Think of fixed income - described in the chart's shorthand as "bonds"- is an asset class that extends all the way out from cash in money market funds to maturities of 30 years. The thing you can sometimes do in a timely fashion is shorten or lengthen maturities. In my most recent article recommending a ladder of short Treasuries USER 12554601 reminded me of the mantra "Short duration as interest rates rise and longer duration as they fall."
The current situation is ambiguous. The Fed is committed to increasing rates sharply, but meanwhile the behavior of many rates and other indicators point toward a recession which might move the Fed to reverse its position and cause rates to fall. My solution as I wrote in the linked article was to move half of my cash reserve to a short term Treasury ladder starting at 6 months with steps of every six months out to two years. This plus the 50% still in cash produces a Treasury average rate over 3%. Longer Treasuries offer little if anything more. It also maintains the flexibility for adding to the ladder if the Fed keeps raising rates. On the other hand, you can buy and lock in longer Treasuries if it becomes clear that the Fed is about to lower rates in order to fight the recession. You can also use cash at that time to buy stocks which have the longest duration of any financial asset. This nuanced strategy using Treasuries is the only thing I see which can take advantage of Market Cycles and Economic Cycles as they unfold.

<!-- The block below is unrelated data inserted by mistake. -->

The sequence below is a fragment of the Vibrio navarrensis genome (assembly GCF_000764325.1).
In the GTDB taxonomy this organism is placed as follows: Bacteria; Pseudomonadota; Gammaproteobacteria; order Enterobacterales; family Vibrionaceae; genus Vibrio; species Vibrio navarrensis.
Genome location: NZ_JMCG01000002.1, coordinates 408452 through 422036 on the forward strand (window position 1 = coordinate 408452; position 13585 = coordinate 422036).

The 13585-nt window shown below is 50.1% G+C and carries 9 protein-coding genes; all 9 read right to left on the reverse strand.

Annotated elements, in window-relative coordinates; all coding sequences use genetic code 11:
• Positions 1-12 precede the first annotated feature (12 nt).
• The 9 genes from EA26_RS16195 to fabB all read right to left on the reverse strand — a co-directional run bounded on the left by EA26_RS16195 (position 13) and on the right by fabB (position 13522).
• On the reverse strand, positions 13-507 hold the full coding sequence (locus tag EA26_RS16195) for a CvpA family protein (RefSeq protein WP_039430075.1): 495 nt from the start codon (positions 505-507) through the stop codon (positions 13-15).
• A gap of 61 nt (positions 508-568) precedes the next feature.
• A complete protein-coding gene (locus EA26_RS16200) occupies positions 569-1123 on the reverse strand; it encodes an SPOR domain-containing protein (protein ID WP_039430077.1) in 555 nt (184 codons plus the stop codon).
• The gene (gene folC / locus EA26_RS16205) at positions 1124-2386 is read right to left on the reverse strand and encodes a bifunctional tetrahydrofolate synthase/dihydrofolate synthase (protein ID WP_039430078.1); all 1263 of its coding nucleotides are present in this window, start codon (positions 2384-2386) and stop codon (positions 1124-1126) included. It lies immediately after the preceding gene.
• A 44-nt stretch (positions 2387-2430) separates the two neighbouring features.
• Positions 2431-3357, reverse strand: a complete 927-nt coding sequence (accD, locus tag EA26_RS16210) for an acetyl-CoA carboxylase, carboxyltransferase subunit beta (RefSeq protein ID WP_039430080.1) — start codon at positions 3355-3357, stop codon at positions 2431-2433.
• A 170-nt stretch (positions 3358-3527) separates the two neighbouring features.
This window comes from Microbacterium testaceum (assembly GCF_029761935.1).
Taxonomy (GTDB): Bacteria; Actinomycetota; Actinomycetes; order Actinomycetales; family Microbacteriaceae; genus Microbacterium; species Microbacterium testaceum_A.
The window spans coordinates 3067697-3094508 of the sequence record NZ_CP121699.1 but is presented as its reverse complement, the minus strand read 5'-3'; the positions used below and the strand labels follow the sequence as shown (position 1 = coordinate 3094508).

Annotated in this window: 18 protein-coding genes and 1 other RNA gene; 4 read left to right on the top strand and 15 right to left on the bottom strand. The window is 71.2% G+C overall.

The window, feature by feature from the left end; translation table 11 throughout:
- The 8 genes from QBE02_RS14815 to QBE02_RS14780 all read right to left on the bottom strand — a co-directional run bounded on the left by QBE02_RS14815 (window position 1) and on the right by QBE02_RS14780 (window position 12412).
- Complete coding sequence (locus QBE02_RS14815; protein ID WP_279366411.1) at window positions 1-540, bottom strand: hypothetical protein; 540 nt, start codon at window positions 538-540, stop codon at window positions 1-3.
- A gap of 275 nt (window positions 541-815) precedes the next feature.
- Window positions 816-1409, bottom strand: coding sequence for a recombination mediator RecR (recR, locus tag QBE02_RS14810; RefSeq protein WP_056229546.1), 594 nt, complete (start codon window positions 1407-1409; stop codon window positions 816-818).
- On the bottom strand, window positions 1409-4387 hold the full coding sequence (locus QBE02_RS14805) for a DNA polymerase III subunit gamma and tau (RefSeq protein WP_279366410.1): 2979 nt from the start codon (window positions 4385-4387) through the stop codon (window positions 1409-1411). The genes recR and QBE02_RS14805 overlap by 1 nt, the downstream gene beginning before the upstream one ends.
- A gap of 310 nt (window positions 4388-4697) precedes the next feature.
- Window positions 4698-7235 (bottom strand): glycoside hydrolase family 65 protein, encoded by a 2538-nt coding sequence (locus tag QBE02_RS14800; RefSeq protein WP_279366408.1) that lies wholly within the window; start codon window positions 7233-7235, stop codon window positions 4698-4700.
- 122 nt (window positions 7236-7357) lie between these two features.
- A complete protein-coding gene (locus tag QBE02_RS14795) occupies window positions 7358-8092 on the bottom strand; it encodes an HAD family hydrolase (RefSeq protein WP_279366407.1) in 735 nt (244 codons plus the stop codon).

Over the years I have taken every opportunity to sell stock positions which are in the red. This is one of the advantages of having a stock portfolio instead of owning stocks through an index. If I have a stock or a tranche of a stock position which is in the red, I generally sell it toward the end of the year. Most of the time I have been able to buy it back after 31 days without paying more. I do try to time my tax loss sales so as not to be doing it at the same time everybody else is.
The beauty of this strategy is that it makes your losses work for you. If you have a stock, you are hesitant to trim because of embedded capital gains, a tax loss can be used to offset the gains. If you have no gains to offset you can use up to $3000 to offset ordinary income. You can also keep a tax-loss bank indefinitely. In most recent years I haven't had much to sell for a tax loss because most portfolio positions have very long term capital gains. This year, however, I did a quick sale of two small positions which I had been too early to buy. I'll buy them back in good time.
Bear markets frequently provide opportunities for tax loss selling. People don't like to sell losers and are often too quick to take profits. This turns the best strategy upside down. Another market adage: "Sell your losers and let your winners ride." Many of my winners have been riding for more than a decade. Along with keeping your expenses down, taking tax losses is one of the few freebies in investing.